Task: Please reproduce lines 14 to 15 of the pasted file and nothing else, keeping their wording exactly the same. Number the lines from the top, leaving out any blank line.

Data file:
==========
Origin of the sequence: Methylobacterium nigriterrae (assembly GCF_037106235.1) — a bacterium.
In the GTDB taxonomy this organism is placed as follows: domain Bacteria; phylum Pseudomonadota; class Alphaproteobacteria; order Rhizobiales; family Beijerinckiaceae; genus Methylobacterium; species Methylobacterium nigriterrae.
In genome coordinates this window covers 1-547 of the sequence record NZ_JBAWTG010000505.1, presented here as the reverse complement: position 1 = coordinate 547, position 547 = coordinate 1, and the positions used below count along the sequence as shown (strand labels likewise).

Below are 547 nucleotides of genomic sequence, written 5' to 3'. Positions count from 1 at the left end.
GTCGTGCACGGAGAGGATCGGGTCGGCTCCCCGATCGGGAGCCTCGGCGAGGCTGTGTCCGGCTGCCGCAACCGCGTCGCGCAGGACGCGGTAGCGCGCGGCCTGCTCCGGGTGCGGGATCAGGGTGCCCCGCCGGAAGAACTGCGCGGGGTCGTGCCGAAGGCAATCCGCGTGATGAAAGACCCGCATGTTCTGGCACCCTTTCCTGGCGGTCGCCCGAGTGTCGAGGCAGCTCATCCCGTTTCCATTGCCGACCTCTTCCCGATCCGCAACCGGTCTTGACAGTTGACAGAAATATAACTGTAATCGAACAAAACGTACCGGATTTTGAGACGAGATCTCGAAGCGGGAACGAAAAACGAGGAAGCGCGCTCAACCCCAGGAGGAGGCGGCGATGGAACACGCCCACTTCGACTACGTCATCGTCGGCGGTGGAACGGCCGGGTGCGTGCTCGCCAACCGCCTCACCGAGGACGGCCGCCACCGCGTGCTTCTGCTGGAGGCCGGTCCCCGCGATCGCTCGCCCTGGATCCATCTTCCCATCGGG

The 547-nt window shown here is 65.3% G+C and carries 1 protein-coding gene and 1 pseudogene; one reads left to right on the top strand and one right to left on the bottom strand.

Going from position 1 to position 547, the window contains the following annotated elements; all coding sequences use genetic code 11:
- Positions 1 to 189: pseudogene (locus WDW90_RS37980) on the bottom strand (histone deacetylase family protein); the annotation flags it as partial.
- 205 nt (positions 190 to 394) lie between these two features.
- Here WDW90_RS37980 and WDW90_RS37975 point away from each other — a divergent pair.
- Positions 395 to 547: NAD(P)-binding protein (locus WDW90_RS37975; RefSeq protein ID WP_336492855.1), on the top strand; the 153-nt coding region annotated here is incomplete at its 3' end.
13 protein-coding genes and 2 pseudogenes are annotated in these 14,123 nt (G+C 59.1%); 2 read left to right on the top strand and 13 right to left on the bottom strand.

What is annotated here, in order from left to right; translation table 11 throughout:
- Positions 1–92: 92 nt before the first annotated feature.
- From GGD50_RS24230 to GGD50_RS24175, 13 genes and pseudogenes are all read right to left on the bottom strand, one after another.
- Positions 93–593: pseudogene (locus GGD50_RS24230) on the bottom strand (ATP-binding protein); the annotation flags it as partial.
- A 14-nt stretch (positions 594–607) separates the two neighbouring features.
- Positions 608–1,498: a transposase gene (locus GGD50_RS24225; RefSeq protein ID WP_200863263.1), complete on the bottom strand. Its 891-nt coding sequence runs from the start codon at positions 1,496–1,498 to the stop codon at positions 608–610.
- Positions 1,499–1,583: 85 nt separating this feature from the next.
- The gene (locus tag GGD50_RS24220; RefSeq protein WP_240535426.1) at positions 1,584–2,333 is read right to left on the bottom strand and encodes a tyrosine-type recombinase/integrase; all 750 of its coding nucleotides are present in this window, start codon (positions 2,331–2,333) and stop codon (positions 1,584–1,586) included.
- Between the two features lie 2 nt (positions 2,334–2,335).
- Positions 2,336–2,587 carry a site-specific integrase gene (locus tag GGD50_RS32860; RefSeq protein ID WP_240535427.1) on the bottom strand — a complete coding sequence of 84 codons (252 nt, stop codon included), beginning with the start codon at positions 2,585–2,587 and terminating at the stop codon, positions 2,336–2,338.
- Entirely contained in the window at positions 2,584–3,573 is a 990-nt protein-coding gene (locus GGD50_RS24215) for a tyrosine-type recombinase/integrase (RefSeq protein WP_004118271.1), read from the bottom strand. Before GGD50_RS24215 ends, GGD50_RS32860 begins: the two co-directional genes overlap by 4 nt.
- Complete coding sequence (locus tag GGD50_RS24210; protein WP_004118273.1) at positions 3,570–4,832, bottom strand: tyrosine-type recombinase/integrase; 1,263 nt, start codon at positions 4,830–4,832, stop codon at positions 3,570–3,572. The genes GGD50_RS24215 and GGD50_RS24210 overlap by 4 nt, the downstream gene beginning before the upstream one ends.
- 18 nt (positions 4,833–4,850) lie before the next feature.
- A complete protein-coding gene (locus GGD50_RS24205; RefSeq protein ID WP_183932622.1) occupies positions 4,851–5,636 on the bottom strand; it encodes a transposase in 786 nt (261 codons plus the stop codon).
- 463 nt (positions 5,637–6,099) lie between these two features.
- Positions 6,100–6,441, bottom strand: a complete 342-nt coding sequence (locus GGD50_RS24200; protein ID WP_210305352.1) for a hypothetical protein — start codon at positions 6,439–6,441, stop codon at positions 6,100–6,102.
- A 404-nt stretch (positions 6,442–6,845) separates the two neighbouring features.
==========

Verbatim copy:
- Positions 1–92: 92 nt before the first annotated feature.
- From GGD50_RS24230 to GGD50_RS24175, 13 genes and pseudogenes are all read right to left on the bottom strand, one after another.